”Delaying a vote until Mahinda has the majority it needs, Is correct” says Mahinda group

In an interview with The National, Mr Amunugama defended the government of Mahinda Rajapaksa against accusations of the first coup in Sri Lanka’s history, bribing MPs to obtain support in parliament and delaying a vote until it has the majority it needs. “They would have done absolutely the same,” he said, referring to removed prime minister Ranil Wickremesinghe and his supporters, who are operating a parallel government less than two kilometres away.

China now controls a deep sea port in Mr Rajapaksa’s home town of Hambantota, giving it a dock for its navy, although Sri Lankan officials say any military use of the port would require its approval. China owns the port on a 99-year lease, which leaves plenty of time for that to change as Sri Lanka’s debt burden increases, according to critics. Mr Amunugama said Colombo will not side with either China or India, but benefit from alliances with both.

“We don’t lean towards anybody. We are equidistant from India and China. There is no benefit to Sri Lanka by tilting to one side or the other,” he said. “We have constantly reassured not only India, but America, the western countries, Japan, all those who are interested in what is happening in Hambantota, that it is only a commercial port, by no means is it a military port.”

There are also murmurs in Colombo that China has helped Mr Rajapaksa’s re-emergence to power, as it tried to do in 2015 when he lost the presidential election to Mr Sirisena. The Chinese ambassador was the only foreign envoy to congratulate Mr Rajapaksa when he was sworn in last month. “I don’t think that the Chinese government is giving money,” Mr Amunugama said.

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Asked about whether Mr Rajapaksa would favour China over traditional allies, the minister said: “That is a wrong perception. We are friends of everybody. Why should you have a single diet when you have a smorgasbord?”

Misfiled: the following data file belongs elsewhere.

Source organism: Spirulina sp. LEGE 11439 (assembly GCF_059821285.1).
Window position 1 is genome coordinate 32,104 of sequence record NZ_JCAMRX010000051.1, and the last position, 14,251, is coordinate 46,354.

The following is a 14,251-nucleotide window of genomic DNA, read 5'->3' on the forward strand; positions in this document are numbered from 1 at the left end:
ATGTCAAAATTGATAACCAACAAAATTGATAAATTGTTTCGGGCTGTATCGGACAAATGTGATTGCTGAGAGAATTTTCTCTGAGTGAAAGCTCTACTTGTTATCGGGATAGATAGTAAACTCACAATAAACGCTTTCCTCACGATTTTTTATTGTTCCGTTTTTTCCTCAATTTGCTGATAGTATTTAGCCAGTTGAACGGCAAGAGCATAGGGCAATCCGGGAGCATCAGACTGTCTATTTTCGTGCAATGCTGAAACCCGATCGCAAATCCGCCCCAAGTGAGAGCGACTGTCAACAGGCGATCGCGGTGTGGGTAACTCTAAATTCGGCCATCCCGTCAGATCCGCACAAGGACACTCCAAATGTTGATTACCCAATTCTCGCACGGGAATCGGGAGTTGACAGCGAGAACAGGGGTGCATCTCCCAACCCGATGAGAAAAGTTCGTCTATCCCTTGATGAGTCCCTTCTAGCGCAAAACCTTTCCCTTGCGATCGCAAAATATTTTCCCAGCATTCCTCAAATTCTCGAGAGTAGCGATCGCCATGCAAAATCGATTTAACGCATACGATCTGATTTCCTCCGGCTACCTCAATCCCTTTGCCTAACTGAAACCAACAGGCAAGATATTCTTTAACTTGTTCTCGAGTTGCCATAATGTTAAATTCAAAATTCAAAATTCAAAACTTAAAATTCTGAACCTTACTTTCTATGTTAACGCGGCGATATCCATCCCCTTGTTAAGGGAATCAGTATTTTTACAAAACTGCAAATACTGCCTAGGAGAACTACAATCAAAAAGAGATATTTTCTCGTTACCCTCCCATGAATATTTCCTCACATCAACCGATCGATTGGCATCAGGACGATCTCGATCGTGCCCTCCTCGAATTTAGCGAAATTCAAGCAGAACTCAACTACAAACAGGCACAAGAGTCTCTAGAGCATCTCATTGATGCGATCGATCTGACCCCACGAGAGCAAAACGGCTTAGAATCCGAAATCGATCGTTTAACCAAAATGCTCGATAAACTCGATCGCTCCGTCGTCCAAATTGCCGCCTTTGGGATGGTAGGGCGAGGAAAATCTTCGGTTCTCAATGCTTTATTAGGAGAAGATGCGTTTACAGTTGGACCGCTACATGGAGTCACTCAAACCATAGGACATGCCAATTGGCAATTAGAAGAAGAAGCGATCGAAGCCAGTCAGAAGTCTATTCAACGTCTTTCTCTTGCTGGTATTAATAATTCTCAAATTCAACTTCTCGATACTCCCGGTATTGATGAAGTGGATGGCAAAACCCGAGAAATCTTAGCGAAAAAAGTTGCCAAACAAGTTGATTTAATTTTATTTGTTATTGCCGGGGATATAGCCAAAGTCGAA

On the Tamil minority, which fears the return of Mr Rajapaksa because of his repression of the community during and after the civil war that ended in 2009, Mr Amunugama brushes off their hopes of justice.

The United Nations blames Mr Rajapaksa for the killings of thousands of Tamil civilians in the final weeks of the civil war against the LTTE rebel group. There has been little justice for them, with those behind the killings still at large, much of their land still in military hands and numerous still missing.

“Our idea would be to put this all behind us, now 10 years have gone. We can’t go on and on and on,” he said. “In a war, there are war situations.”

He said “almost all” of the Tamil land taken by the military has been returned, the government has appointed “missing people’s committees” and claims that most of those believed to be missing were “LTTE cadres who were killed in battle”. Tamil activists said children and women are among those still being held. Mr Amunugama blames the accusations on the Tamil “diaspora” who are protesting in Europe and elsewhere for international justice to be brought against those responsible for civil war atrocities.

Mr Amunugama also dismisses fears about the increasing militarisation of the Tamil-majority north and east of Sri Lanka, saying the presence of the military gives the Tamils better security, a statement in stark contrast to the words of fear coming out of those areas.…………………………

”Even if the TNA were to back President Rajapaksa it wouldn’t get anything in return” says Gotha!

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